Social workers don’t always have a clinical concentration. Social work is so much broader than say a professional counselor track or a marriage and family track. It’s really different.  There are some schools that don’t have clinical classes per se, as their concentration. They may have some of them, but they have to cover so much stuff in order to meet the criteria that they’re gonna end up having things about social justice, about community, about case management and all sorts of macro and micro social work topics.

I have worked with social workers who have their MSW and can do therapy. But don’t feel like they got the clinical background they need yet they are able to do therapy, just like the rest of us. So it’s not based on clinical classes that we had in our graduate programs. 

There isn’t anyone that has said that substance use isn’t part of mental health. You just won’t find it. The schools built their programs to appeal to the widest audience. That means that they need to make sure that their people have the right classes in order to pass a licensing exam.

The licensing exam was built on the programs at the time. Sometimes those statutes get updated, but not super often and it depends on the state. Now, when we’re talking about PhDs, it’s widely recognized that PhDs can pretty much do all the things. They can work in any number of capacities.

And some of them are not things that master’s level folks are allowed to do. Certainly substance use would fall under a PhD purview. I don’t know that anyone’s gonna say that a psychologist isn’t skilled enough to do substance use work yet that’s also not part of a PhD’s education, nor is it part of their licensing exam. 

In fact, our licensing exams can have some random stuff on it. When I graduated from graduate school and I got licensed in the state of Michigan, I ended up moving very shortly thereafter to South Dakota. I didn’t know that I had to have this class in order to meet South Dakota’s requirements called Lifestyle and Career Development.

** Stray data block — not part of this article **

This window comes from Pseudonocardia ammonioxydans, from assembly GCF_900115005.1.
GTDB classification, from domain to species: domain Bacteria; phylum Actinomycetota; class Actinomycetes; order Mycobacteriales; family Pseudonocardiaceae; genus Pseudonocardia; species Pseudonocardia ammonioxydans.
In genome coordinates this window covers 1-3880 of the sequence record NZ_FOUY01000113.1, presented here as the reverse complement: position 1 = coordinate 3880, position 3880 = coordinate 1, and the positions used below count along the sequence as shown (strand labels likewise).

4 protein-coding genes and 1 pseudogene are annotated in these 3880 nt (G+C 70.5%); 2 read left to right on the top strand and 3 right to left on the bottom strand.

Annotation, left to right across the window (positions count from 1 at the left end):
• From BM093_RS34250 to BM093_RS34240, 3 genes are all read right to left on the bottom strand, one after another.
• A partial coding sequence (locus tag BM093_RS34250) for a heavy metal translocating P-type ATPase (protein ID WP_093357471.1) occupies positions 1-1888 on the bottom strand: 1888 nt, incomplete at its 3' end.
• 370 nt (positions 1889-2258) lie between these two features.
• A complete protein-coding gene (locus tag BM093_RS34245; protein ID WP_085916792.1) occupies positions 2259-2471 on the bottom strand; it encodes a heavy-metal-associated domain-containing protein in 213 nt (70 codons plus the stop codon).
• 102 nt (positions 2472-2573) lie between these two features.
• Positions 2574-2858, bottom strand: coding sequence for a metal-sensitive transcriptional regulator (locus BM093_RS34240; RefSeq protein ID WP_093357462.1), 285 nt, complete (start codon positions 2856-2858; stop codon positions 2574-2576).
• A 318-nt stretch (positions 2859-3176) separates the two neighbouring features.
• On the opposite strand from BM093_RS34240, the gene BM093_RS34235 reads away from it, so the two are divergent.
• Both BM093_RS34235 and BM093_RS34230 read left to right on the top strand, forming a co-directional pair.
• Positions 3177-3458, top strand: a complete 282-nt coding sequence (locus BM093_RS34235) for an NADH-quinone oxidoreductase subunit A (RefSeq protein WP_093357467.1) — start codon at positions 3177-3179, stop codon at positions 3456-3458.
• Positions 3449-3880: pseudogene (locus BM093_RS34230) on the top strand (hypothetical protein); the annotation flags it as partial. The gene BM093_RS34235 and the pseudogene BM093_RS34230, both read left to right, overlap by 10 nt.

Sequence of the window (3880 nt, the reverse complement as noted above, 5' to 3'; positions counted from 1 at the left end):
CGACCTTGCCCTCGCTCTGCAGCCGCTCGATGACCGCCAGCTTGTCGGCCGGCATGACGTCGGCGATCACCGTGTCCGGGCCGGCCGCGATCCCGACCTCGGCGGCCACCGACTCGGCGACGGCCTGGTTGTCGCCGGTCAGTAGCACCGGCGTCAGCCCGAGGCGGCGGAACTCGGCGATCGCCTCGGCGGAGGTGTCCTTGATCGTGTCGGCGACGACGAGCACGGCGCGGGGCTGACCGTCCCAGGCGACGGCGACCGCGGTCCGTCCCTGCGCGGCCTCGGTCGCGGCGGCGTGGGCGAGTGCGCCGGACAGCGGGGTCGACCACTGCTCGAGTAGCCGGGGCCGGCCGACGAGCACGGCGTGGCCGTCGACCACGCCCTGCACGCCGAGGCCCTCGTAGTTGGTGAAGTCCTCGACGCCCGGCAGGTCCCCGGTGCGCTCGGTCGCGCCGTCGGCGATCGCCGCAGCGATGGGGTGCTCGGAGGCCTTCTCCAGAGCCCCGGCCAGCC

It was on the licensing exam for the national counselor’s exam. I hadn’t had it, I didn’t know about it. And so I had to quickly take it. It was a whole section out of the domains on the test. And yet I have literally never used it. Not once. I remember it. I remember some of the things we learned in it, and I have literally never touched it.

Career development, which is the main part of it, the lifestyle part is not totally a focus hasn’t come up. Yeah. I certainly talk with people about what their desires are, but career counseling is not my thing yet I had an entire section on a licensing exam and had to take a whole class for it. The things that we take in our graduate program are meant to be a catch all kind of. To give us some basics and add some things that are mostly useful and put an education together, pass the exam there you go. But there’s a lot of stuff that we don’t get taught about. That comes up more often. Let’s take human sexuality.

For instance, I have talked about how substance use is always part of human culture and it is, but you know, what’s more part of human culture sex. Literally the survival of our species depends on it. Yet that was not on my licensing exam. It’s not a domain. Now marriage and family folks have a better chance of having that as part of their curriculum, but it’s not a requirement. Like how messed up is that? 

Well, the AASECT people that is the American association of sexuality educators, counselors, and therapists. They know this all too well. They have created their own standards, curriculum, position, papers and statements on various topics in the realm of sexuality. Most therapists I know have never attended an AASECT training or anything like it. Yet we talk about sex all the time.